The Association of Mortgage Intermediaries has spoken out in support of the FSA’s plans to ban non-advised mortgage sales after trade bodies representing lenders rallied against the proposal.
Last week saw the deadline for responses to the FSA’s final mortgage market review consultation paper, which was published in December.
In the paper, the FSA proposed non-advised sales should be banned where there is a “spoken or other interactive dialogue” between a customer and a firm, although a customer could reject the advice after receiving it and proceed on an execution-only basis.
The Council of Mortgage Lenders has called for lenders’ call-centre staff to be exempt from offering advice and warned the proposal would reduce lending volumes because of increased cost and time requirements and make it harder for new lenders to enter the market.
Sinclair says he would be willing to support a relaxation of the rules for call-centre staff if they are working in a purely transactional capacity. But says lenders have not offered a definition for these roles. He says: “There is a gap between call-centre staff who are doing genuine processing and where they are doing something which would change aspects of the loan, like reducing payments or increasing the term of the loan, which we believe would have to be advised. I am struggling to work out where the dividing line is.”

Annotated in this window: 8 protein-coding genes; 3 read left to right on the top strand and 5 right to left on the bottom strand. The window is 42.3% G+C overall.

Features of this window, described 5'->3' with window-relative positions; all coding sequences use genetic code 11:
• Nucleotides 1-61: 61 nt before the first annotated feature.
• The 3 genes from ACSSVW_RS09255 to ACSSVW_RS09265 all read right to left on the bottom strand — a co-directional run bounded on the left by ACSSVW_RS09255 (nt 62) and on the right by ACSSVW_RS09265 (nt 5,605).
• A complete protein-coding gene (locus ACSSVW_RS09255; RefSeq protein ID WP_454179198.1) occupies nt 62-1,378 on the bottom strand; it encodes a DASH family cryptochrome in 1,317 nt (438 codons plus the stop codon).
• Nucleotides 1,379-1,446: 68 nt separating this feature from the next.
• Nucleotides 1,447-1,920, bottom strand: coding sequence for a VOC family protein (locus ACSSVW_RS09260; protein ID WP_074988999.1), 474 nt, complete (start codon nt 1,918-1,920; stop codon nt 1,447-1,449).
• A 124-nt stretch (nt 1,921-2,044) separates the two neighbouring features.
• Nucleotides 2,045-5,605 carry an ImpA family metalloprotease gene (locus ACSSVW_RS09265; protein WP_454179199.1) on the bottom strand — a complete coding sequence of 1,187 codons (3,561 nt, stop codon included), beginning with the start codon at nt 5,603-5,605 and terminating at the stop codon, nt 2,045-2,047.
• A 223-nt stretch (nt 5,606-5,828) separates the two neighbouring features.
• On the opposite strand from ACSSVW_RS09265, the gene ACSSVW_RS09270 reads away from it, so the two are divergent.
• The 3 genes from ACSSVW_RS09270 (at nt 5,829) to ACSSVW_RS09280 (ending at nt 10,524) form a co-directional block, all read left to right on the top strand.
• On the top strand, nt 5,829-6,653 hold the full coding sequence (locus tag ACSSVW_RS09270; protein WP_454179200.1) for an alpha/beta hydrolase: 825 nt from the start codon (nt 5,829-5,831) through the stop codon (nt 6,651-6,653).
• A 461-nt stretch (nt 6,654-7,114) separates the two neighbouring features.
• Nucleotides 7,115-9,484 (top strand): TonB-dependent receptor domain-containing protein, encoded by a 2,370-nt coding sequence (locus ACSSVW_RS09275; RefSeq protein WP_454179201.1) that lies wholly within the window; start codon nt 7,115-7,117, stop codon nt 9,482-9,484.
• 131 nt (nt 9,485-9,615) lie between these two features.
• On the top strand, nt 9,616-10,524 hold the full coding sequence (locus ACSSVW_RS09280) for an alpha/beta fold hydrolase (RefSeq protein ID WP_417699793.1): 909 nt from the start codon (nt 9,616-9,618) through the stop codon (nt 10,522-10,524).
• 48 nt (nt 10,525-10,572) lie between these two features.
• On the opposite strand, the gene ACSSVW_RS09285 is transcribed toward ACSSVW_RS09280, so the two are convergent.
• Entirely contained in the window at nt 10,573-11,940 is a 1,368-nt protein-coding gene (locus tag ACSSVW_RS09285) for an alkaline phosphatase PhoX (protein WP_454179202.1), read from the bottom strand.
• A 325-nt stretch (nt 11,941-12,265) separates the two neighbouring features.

The Building Societies Association also criticised the proposal, arguing that making advice mandatory is “inappropriate and impractical” and removes customer choice.
Ami director Robert Sinclair says: “We fully support the proposals to make advice the default position for all mortgage transactions, with an opt-out for those confident they can execute it themselves. A mortgage is one of the biggest transactions people will complete, so we think they should benefit from advice at the start and throughout the life of the loan.”
Lentune Mortgage Consultancy director Stuart Gregory says: “I agree with the Ami. Banning non-advised sales will get rid of a common scenario where customers go into a bank and come away thinking they have had advice when they have not.”